What is Gum Disease? – Definition, Keys, Treatment, and More
Table of Contents
Gum Disease Definition
Basically, Gum disease the mouth is full of bacteria. Bacteria, along with mucus from the mouth, are constantly forming a sticky, colorless “plaque” deposited on the teeth (Biofilm).
Brushing and flossing help remove this plaque, but when neglected and the plaque did not draw correctly. It hardens and forms deposits called “tartar” or “tartar” that conventional brushing cannot remove.
Although multiple factors influence the development of gum diseases, poor dental hygiene plays a significant role.
The accumulation of tartar can give rise from the gums’ simple inflammation to severe periodontal diseases, with irreversible consequences on oral health.
What are the Keys of Gum Diseases?
- Firstly, when tartar builds up on the gums over a long period, it can lead to gingival inflammation (inflammation of the gums). Our gums become red, sore, and bleed easily from brushing. This situation is known as gingivitis.
- Secondly, if the tartar removes in time and correct subsequent hygiene is maintained. The problem solves, and the process will be reversible.
- Lastly, this form of periodontal disease does not cause bone loss or the rest of the tissues that support the teeth.
- When gingivitis not appropriately treats, it can lead to periodontitis. In this stage of the disease, the gums retract and form pockets around the tooth.
- Bacterial toxins and the body’s natural immune response against infection begin to destroy the bone and connective tissue that hold teeth in position.
- The bone, gum, and the periodontal ligament that support teeth destroy, and over time, teeth can loosen and even fall out.
- This loss of gingiva also favors dental sensitivity to cold and heat, as part of the root is exposed. At this stage of the disease, we are already facing an irreversible pathology.
- The pathologies above not only affect natural teeth. When this type of gum disease occurs on implanted pieces, with the consequent loss of bone around them, we call it peri-implantitis.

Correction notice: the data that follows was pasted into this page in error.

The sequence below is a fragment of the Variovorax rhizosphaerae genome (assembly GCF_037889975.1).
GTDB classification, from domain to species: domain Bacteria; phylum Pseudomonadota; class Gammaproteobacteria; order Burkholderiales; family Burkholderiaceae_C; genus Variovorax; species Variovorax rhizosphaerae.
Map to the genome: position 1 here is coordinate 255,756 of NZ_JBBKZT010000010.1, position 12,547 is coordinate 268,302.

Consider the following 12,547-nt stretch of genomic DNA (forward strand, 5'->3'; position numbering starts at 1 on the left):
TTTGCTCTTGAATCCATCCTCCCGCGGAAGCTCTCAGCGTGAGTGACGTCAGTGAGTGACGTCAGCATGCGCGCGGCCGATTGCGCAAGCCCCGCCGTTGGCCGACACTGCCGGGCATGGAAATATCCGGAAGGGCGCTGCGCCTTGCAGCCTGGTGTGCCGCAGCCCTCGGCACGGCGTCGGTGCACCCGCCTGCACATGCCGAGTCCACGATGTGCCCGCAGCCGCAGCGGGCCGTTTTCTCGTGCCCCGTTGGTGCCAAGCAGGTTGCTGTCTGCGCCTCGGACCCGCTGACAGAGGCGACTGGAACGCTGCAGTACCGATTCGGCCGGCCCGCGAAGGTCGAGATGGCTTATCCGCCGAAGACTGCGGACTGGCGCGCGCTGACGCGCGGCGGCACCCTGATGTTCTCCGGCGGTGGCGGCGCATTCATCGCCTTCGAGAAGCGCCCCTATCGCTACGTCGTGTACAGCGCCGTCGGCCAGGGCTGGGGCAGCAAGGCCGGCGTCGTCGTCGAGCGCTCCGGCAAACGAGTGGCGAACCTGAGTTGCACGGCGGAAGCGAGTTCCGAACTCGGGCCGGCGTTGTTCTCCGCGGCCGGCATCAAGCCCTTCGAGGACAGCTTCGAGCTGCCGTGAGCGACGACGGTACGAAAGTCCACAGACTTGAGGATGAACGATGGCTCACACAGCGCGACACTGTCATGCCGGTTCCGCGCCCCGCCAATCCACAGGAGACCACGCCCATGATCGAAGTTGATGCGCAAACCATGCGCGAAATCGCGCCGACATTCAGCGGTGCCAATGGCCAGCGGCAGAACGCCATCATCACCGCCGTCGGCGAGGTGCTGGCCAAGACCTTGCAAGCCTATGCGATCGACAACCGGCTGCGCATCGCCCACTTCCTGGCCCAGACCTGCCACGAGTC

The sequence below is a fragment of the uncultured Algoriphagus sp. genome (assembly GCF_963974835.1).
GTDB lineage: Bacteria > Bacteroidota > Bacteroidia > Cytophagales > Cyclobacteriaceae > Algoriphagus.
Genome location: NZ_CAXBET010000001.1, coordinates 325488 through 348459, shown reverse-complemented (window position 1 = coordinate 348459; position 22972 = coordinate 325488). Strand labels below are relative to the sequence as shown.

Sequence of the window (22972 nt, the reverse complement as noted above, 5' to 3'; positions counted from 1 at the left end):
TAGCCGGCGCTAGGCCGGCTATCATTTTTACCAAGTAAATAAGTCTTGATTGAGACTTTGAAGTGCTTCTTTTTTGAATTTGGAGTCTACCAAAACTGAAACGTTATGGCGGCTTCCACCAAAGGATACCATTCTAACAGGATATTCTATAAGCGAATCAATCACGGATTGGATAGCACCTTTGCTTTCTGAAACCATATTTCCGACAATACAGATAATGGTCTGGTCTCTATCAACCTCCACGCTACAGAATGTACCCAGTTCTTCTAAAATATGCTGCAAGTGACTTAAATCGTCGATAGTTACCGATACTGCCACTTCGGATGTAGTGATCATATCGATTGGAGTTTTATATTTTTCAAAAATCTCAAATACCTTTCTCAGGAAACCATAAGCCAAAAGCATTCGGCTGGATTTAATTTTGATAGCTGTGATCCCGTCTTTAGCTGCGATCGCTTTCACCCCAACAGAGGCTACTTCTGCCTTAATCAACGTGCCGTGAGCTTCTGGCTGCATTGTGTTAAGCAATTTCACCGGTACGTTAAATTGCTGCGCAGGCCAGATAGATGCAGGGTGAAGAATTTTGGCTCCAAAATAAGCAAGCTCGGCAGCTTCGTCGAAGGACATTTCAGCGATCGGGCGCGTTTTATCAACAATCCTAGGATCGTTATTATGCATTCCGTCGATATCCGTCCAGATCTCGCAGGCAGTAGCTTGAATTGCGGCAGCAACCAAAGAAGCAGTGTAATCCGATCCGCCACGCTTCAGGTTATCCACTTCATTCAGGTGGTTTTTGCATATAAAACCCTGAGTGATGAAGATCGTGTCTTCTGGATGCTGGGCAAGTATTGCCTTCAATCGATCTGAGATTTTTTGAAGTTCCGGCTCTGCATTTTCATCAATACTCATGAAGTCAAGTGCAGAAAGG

3. Gingiva Recessions
- We can also find other gum loss cases in one or more teeth, not necessarily accompanied by periodontal diseases.
- These gingiva losses can be due to an overly aggressive brushing technique, an excellent gum, or the existence of a frenulum that pulls the gum.
- In these cases, the solution will come through a gum graft, which will solve the tooth’s aesthetic and functional problem affected by gum loss.
4. Gum Disease – Prevalence
- Statistically, men are more likely than women to have gum disease. At the same time, it is rare for adolescents to develop periodontitis.
- They develop gingivitis if they neglect their dental hygiene excessively. Gum disease usually develops when plaque allows to build up along and below the gums for an extended period.
What is the Treatment of Gum Disease?
- The gingivitis primarily treated by a dental cleaning deep in the clinic and improved rear-hygiene conditions.
- Cases of periodontitis require a somewhat more complex treatment. In the first phase, the tooth root will be scraped and smoothed (also known as curettage).
- In this phase, the tartar and dental plaque deposit at the root of the tooth removal and, if necessary. And some antibiotics administer to fight the infection.
- In more advanced cases, periodontal surgeries also perform to eliminate the deeper pockets. On many occasions, bone grafts will also be necessary to restore at least part of the lost tissue.
- After the initial treatment, it will be essential to visit the clinic regularly for maintenance treatment (every 3 or 6 months) and, thus, to control periodontitis in the long term.
- It remembers that periodontal disease is a chronic disease, and as such, we must never lose sight of it.